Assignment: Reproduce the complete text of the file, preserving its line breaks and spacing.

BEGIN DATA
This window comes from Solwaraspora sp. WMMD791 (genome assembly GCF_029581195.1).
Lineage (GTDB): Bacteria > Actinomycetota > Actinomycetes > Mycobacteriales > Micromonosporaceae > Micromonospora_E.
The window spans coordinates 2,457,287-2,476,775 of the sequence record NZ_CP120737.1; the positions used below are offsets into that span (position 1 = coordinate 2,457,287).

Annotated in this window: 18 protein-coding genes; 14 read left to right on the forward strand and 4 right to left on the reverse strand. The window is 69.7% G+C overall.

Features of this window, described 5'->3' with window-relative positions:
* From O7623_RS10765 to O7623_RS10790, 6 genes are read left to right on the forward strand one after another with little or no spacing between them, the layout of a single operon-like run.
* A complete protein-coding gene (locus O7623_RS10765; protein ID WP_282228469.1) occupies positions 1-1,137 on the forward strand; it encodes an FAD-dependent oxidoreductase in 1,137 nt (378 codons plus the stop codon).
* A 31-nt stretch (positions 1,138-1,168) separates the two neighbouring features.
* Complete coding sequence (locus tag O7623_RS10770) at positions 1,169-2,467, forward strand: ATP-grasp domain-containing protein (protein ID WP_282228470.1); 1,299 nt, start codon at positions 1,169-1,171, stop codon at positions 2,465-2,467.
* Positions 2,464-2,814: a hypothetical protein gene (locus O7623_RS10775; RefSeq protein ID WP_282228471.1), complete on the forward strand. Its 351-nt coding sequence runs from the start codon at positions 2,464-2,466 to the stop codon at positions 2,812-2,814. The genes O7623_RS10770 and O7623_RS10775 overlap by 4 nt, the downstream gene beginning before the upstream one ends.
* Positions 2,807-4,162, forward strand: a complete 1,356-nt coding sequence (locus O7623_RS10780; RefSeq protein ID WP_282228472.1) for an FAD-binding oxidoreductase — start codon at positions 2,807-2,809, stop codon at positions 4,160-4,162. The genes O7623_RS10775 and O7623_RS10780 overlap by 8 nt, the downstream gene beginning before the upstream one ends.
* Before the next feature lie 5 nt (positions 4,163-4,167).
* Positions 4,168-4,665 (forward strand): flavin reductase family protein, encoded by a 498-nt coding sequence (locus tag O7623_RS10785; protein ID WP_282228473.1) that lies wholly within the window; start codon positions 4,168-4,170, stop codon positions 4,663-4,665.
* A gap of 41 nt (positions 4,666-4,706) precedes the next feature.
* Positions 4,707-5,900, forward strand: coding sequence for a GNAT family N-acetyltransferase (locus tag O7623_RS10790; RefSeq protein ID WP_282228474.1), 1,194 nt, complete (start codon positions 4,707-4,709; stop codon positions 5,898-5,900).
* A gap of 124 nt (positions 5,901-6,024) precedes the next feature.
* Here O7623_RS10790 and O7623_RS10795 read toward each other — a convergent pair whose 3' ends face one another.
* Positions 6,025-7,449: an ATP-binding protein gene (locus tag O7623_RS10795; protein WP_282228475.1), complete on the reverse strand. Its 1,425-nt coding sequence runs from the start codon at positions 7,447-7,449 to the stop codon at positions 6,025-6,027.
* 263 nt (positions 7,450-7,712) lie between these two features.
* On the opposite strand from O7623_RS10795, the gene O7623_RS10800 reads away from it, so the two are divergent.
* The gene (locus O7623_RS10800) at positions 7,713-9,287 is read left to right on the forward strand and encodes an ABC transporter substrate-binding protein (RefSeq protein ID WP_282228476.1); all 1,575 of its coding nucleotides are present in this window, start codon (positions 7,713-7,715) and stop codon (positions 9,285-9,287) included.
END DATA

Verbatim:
This window comes from Solwaraspora sp. WMMD791 (genome assembly GCF_029581195.1).
Lineage (GTDB): Bacteria > Actinomycetota > Actinomycetes > Mycobacteriales > Micromonosporaceae > Micromonospora_E.
The window spans coordinates 2,457,287-2,476,775 of the sequence record NZ_CP120737.1; the positions used below are offsets into that span (position 1 = coordinate 2,457,287).

Annotated in this window: 18 protein-coding genes; 14 read left to right on the forward strand and 4 right to left on the reverse strand. The window is 69.7% G+C overall.

Features of this window, described 5'->3' with window-relative positions:
* From O7623_RS10765 to O7623_RS10790, 6 genes are read left to right on the forward strand one after another with little or no spacing between them, the layout of a single operon-like run.
* A complete protein-coding gene (locus O7623_RS10765; protein ID WP_282228469.1) occupies positions 1-1,137 on the forward strand; it encodes an FAD-dependent oxidoreductase in 1,137 nt (378 codons plus the stop codon).
* A 31-nt stretch (positions 1,138-1,168) separates the two neighbouring features.
* Complete coding sequence (locus tag O7623_RS10770) at positions 1,169-2,467, forward strand: ATP-grasp domain-containing protein (protein ID WP_282228470.1); 1,299 nt, start codon at positions 1,169-1,171, stop codon at positions 2,465-2,467.
* Positions 2,464-2,814: a hypothetical protein gene (locus O7623_RS10775; RefSeq protein ID WP_282228471.1), complete on the forward strand. Its 351-nt coding sequence runs from the start codon at positions 2,464-2,466 to the stop codon at positions 2,812-2,814. The genes O7623_RS10770 and O7623_RS10775 overlap by 4 nt, the downstream gene beginning before the upstream one ends.
* Positions 2,807-4,162, forward strand: a complete 1,356-nt coding sequence (locus O7623_RS10780; RefSeq protein ID WP_282228472.1) for an FAD-binding oxidoreductase — start codon at positions 2,807-2,809, stop codon at positions 4,160-4,162. The genes O7623_RS10775 and O7623_RS10780 overlap by 8 nt, the downstream gene beginning before the upstream one ends.
* Before the next feature lie 5 nt (positions 4,163-4,167).
* Positions 4,168-4,665 (forward strand): flavin reductase family protein, encoded by a 498-nt coding sequence (locus tag O7623_RS10785; protein ID WP_282228473.1) that lies wholly within the window; start codon positions 4,168-4,170, stop codon positions 4,663-4,665.
* A gap of 41 nt (positions 4,666-4,706) precedes the next feature.
* Positions 4,707-5,900, forward strand: coding sequence for a GNAT family N-acetyltransferase (locus tag O7623_RS10790; RefSeq protein ID WP_282228474.1), 1,194 nt, complete (start codon positions 4,707-4,709; stop codon positions 5,898-5,900).
* A gap of 124 nt (positions 5,901-6,024) precedes the next feature.
* Here O7623_RS10790 and O7623_RS10795 read toward each other — a convergent pair whose 3' ends face one another.
* Positions 6,025-7,449: an ATP-binding protein gene (locus tag O7623_RS10795; protein WP_282228475.1), complete on the reverse strand. Its 1,425-nt coding sequence runs from the start codon at positions 7,447-7,449 to the stop codon at positions 6,025-6,027.
* 263 nt (positions 7,450-7,712) lie between these two features.
* On the opposite strand from O7623_RS10795, the gene O7623_RS10800 reads away from it, so the two are divergent.
* The gene (locus O7623_RS10800) at positions 7,713-9,287 is read left to right on the forward strand and encodes an ABC transporter substrate-binding protein (RefSeq protein ID WP_282228476.1); all 1,575 of its coding nucleotides are present in this window, start codon (positions 7,713-7,715) and stop codon (positions 9,285-9,287) included.